Report of Major-General S. B. Buckner of the battle of Chickamauga.
headquarters near Chattanooga, November 11, 1863.Colonel,—I have the honor to submit, in connection with the reports of my subordinate commanders, the following synopsis of the military movements of Buckner's corps on the 18th, 19th and 20th September, 1863: The corps consisted of the division of Major-General A. P. Stewart, which was composed of Johnson's Brown's, Bates's and Clayton's  brigades, and of the division of Brigadier-General William Preston, composed of the brigades of Brigadier-General Gracie, and of Colonels Trigg and Kelly, of a battalion of artillery to each division, and a battalion of reserve artillery, under Major S. C. Williams, Brigadier-General Johnson's brigade having been detached several days before, by orders from army headquarters, was engaged under its gallant commander under the orders of another corps commander, and did not report to me until two days after the battle. On the morning of the 18th, I moved from a point on Peavine Creek, midway between Peavine Church and Rock Spring Church, under orders to cross the West Chickamauga river at Thedford's ford, after Major-General Walker's division had succeeded in crossing below me. Part of my route being common with that of Walker's column, my march was somewhat retarded by the encounter of the two columns, but notwithstanding this I occupied, about 2 P. M., with Stewart's division, after a brisk skirmish, the crossing at Thedford's ford, and with Preston's division, without opposition, the crossing at Hunt's or Dalton's Ford. In this position, holding both banks of the stream, I awaited the movements of Walker on my right. At daylight on the 19th, under instructions from the commanding General, I crossed my entire corps to the west bank and formed it in line of battle—Stewart on the right, (on the left of Hood's division,) facing southwest, in the direction of Lee and Gordon's Mill; General Cheatham's division, as I was informed, being directed to sustain me in the proposed advance. About noon, when the enemy's attack on Walker had been met, and Cheatham's division, which had been sent to sustain him, had become hotly engaged, Stewart's division was detached, by the orders of the commanding General, to support Cheatham. For the operations of his division until he again came under my orders, on the following afternoon, I refer to the report of its able commander. In obedience to the orders of the commanding General, I remained with my remaining division to hold the extreme left of the line. With this view I deployed Preston's division on a line extending from an abrupt elevation on the bank of the river along a ridge in a northwest direction—the flanks well sustained by artillery. Considerable skirmishing took place towards the right of this line—the enemy falling back in a southwest direction—and the troops were  considerably exposed to artillery fire during the day. Being informed by a staff officer of the commanding General, that General Hood, who had advanced to my right, was hard pressed, and being requested to reinforce him, as far as I could, I immediately, about 3 o'clock P. M., sent to his assistance the brigade of Colonel Trigg. The gallant and successful charge of this brigade drove back the advancing enemy and relieved the left of Hood, which was outflanked and retiring before the enemy's heavy attack. During the day both Stewart's division and Trigg's brigade had penetrated the enemy's line and passed beyond the Chattanooga road; but at night both were drawn back into positions which would conform to to the general line, which had pushed forward during the day's action. During the night of the 19th I materially strengthened the position on the left by entrenchments. On the morning of the 20th, Lieutenant-General Longstreet assumed command of the left wing. About 2 o'clock in the afternoon he, in person, ordered me to conduct Preston's division— leaving one regiment and a battery to hold the left—to the Chattanooga road. Between 3 and 4 o'clock it was formed as follows: Gracie's and Kelly's brigades in two lines, at right angles to the road north of Brotherton's, and just in rear of Poe's, commonly called the ‘Burnt House’; Trigg's brigade just south of Brotherton's house, and supporting Williams's artillery. At this time Stewart was in line, his left advanced in front of Preston's right, his right receding, forming an obtuse angle with Preston's line. In his front was a heavy breastwork of logs, on the summit of a slight ridge heavily wooded and strongly held by the enemy's infantry and artillery. His right flank was opposite the angle of this work; his centre, facing towards the northwest, was opposed to the flank of the work, which was perpendicular to the road. On Stewart's right, in front of the face of the work, and parallel to the Chattanooga road, was Cleburne's division, of Hill's corps. Brigadier-General Law's brigade, of Hood's division, was in line perpendicular to the road to the left, and slightly in advance of Preston, and close by the burnt house (Poe's), near which was a battery of Hood's artillery. A personal reconnoissance, in company with the Lieutenant-General commanding, showed an advantageous position for artillery in front of Poe's burning house, from which point the enemy's main line, which fronted eastward, and was situated a little to the east of Kelly's field, was exposed to an enfilade fire, or rather to a fire slightly in reverse. His right flank, as before stated, was  thrown back at right-angles to the road, and was located behind log breastworks, in the heavy wood between Poe's and Kelly's fields. As the enemy's right had been beaten back, it had, by a conversion on this angle of their work as a pivot, been gradually driven to assume a position also at right angles to the road, his right resting on a chain of heights beginning near Snodgrass's house, about a fourth of a mile west of Kelly's house, on the road, and extending westward about one mile to the Crawfish road. These heights constitute the southern spurs which terminate Missionary Ridge—are covered with open woods—have a gentle but irregular slope on the south, the north and the east, and their summits are fully a hundred feet above the level of the surrounding country. A little after four o'clock P. M., under instructions from the Lieutenant-General commanding, I ordered Preston, with Gracie's and Kelly's brigades, to support Kershaw's brigade in the attack on the heights near Snodgrass's house, sustaining him afterwards by Trigg's brigade, under the able direction of Brigadier-General Preston, the first two brigades passed Kershaw's and Anderson's brigades, which had suffered severely in the action, and, with great impetuosity assailed the enemy in his almost impregnable position. Trigg, on coming up, was directed to the left of Kelly, and joining in a simultaneous movement of Brigadier-General B. R. Johnson's division still farther to the left, pierced and turned the enemy's line, and, in conjunction with Kelly, Gracie and Robertson drove him from his strong position into the ravines beyond, where a large number of prisoners were captured. For the details of this brilliant action, I refer you to the graphic report of Brigadier-General Preston. While this action was progressing, the Lieutenant-General commanding directed Stewart's division to advance, and to aid the combined attack, I ordered, by his authority, Williams's battalion of reserve artillery to be placed in position in front of Poe's house. This was done under the immediate direction of Major Porter, my chief of artillery. About this time the enemy were moving rein-forcements to sustain his right, which was staggering under the terrific assault of Preston. Williams, with eleven pieces of artillery, opened upon this re-inforcing column with destructive effect, dispersing it in every direction, and silencing his artillery. At the same time Stewart assaulted the enemy's works, and captured a number of prisoners, who dared not cross the stream of fire which Williams poured across their path. Stewart, in advancing, also  threw forward one of his batteries, which joined in the fire. As he advanced, I conducted Darden's battery, of Williams's artillery, to Kelly's field; but this battery, as well as Stewart's division, it now being nightfall, was withdrawn into the edge of the wood, as we encountered in our advance the right wing of our army, which joined in the assault of the enemy's works, and was moving in a direction perpendicular to our line of march. The continued cheers of the army announced, at dark, that every point of the field had been gained. Stewart bivouacked within the entrenchments he had assaulted; Preston, upon the heights he had so gallantly won. For the details of the action, of which this report is only a brief synopsis, and a notice of individual conduct, I respectfully refer you to the reports of the division, brigade, and regimental commanders, and of the chief and battalion commanders of the artillery, which are herewith transmitted. To the gentlemen of my staff I am indebted for their prompt and gallant discharge of duty on every occasion. No commendation from me can add to the well earned reputation of Major-General Stewart and his able brigadiers—Johnston, who was detached, and in command of an improvised division, Brown, Bate and Clayton. They were worthy leaders of the brave troops, nearly all of them veterans, whom they so gallantly led. Upon Brigadier-General Preston and his brigade commanders, Brigadier-General Gracie, and Colonels Trigg and Kelly, I cannot bestow higher praise than to say, that their conduct and example were such as to convert a body of troops, but few of whom had before been under fire, into a division of veterans in their first battle. Stewart's veterans maintained the reputation they had won on many fields. Preston's troops emulated their example and equalled them in merit. The recapitulation of the heavy losses sustained in both divisions, is a sad testimony of the soldierly qualities of the survivors. Few troops, who have suffered so heavily, have been victorious on the field of their losses. But the result is only another evidence of the invincible spirit of our people, which, under the guidance of Providence, must finally win us our independence as a nation. I am, Colonel, very respectfully, Youth obedient servant,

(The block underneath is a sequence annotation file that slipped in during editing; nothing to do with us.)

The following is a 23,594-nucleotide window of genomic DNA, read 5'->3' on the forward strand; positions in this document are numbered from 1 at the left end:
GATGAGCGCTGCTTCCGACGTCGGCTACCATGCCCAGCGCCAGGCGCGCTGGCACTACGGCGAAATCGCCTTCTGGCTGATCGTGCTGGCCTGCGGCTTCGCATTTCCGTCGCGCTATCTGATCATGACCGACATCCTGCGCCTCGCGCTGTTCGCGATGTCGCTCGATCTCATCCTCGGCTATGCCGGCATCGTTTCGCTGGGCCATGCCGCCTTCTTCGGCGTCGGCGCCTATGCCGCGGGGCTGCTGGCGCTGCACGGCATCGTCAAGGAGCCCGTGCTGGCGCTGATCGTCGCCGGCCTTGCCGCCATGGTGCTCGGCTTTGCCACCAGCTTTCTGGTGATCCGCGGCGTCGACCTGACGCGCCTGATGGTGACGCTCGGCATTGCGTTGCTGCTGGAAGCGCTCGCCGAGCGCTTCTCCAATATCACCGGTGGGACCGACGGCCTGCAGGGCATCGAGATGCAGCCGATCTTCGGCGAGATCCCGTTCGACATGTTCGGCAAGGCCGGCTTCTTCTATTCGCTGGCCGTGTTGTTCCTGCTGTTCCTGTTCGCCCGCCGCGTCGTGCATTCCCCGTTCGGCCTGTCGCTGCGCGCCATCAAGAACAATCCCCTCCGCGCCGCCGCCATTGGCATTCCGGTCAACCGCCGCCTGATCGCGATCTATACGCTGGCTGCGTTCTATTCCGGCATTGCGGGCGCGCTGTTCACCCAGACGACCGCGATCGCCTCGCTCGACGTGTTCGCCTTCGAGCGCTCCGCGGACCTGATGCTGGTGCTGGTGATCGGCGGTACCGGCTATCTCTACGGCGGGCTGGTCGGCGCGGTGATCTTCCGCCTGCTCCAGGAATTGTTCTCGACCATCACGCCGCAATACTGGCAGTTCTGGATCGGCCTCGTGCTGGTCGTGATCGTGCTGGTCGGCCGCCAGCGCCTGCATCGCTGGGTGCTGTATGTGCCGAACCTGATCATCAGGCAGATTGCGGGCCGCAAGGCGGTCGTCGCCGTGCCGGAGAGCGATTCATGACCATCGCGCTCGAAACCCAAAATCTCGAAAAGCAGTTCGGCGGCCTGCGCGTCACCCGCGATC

Colonel Sorrel, Assistant Adjutant-General Longstreet's Corps.
Colonel Sorrel, Assistant Adjutant-General Longstreet's Corps.